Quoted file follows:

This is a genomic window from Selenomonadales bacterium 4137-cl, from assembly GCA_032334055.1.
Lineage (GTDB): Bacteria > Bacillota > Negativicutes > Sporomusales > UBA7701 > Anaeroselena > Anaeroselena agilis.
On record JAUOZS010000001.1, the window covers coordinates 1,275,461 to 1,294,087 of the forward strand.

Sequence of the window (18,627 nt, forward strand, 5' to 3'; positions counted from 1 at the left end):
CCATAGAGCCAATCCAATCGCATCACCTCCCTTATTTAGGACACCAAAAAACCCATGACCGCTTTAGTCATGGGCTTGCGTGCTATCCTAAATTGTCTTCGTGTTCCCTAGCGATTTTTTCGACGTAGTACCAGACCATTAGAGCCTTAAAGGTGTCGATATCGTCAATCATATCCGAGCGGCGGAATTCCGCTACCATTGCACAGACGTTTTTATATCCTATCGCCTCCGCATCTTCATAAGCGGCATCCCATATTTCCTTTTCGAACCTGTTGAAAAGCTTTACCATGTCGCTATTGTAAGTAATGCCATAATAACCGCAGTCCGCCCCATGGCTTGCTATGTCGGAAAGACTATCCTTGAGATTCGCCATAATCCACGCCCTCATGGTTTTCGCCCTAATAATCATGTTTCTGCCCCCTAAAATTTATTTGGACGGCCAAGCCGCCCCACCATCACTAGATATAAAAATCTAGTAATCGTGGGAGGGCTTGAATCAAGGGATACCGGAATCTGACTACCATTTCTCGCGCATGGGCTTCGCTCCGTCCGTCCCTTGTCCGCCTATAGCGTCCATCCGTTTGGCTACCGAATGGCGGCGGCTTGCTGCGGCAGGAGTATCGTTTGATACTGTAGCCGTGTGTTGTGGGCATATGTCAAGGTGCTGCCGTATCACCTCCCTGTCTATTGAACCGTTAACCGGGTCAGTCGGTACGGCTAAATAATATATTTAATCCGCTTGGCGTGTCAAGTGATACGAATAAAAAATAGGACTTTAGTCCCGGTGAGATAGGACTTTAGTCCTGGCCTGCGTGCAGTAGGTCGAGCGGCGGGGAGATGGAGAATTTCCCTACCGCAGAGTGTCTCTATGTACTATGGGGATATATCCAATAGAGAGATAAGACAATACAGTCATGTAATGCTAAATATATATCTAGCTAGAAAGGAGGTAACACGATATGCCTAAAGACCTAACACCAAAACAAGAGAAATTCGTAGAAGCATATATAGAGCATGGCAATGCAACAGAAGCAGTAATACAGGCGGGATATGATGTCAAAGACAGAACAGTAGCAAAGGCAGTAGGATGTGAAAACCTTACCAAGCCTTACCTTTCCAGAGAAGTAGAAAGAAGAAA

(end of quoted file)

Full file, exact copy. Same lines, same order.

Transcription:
This is a genomic window from Selenomonadales bacterium 4137-cl, from assembly GCA_032334055.1.
Lineage (GTDB): Bacteria > Bacillota > Negativicutes > Sporomusales > UBA7701 > Anaeroselena > Anaeroselena agilis.
On record JAUOZS010000001.1, the window covers coordinates 1,275,461 to 1,294,087 of the forward strand.

Sequence of the window (18,627 nt, forward strand, 5' to 3'; positions counted from 1 at the left end):
CCATAGAGCCAATCCAATCGCATCACCTCCCTTATTTAGGACACCAAAAAACCCATGACCGCTTTAGTCATGGGCTTGCGTGCTATCCTAAATTGTCTTCGTGTTCCCTAGCGATTTTTTCGACGTAGTACCAGACCATTAGAGCCTTAAAGGTGTCGATATCGTCAATCATATCCGAGCGGCGGAATTCCGCTACCATTGCACAGACGTTTTTATATCCTATCGCCTCCGCATCTTCATAAGCGGCATCCCATATTTCCTTTTCGAACCTGTTGAAAAGCTTTACCATGTCGCTATTGTAAGTAATGCCATAATAACCGCAGTCCGCCCCATGGCTTGCTATGTCGGAAAGACTATCCTTGAGATTCGCCATAATCCACGCCCTCATGGTTTTCGCCCTAATAATCATGTTTCTGCCCCCTAAAATTTATTTGGACGGCCAAGCCGCCCCACCATCACTAGATATAAAAATCTAGTAATCGTGGGAGGGCTTGAATCAAGGGATACCGGAATCTGACTACCATTTCTCGCGCATGGGCTTCGCTCCGTCCGTCCCTTGTCCGCCTATAGCGTCCATCCGTTTGGCTACCGAATGGCGGCGGCTTGCTGCGGCAGGAGTATCGTTTGATACTGTAGCCGTGTGTTGTGGGCATATGTCAAGGTGCTGCCGTATCACCTCCCTGTCTATTGAACCGTTAACCGGGTCAGTCGGTACGGCTAAATAATATATTTAATCCGCTTGGCGTGTCAAGTGATACGAATAAAAAATAGGACTTTAGTCCCGGTGAGATAGGACTTTAGTCCTGGCCTGCGTGCAGTAGGTCGAGCGGCGGGGAGATGGAGAATTTCCCTACCGCAGAGTGTCTCTATGTACTATGGGGATATATCCAATAGAGAGATAAGACAATACAGTCATGTAATGCTAAATATATATCTAGCTAGAAAGGAGGTAACACGATATGCCTAAAGACCTAACACCAAAACAAGAGAAATTCGTAGAAGCATATATAGAGCATGGCAATGCAACAGAAGCAGTAATACAGGCGGGATATGATGTCAAAGACAGAACAGTAGCAAAGGCAGTAGGATGTGAAAACCTTACCAAGCCTTACCTTTCCAGAGAAGTAGAAAGAAGAAA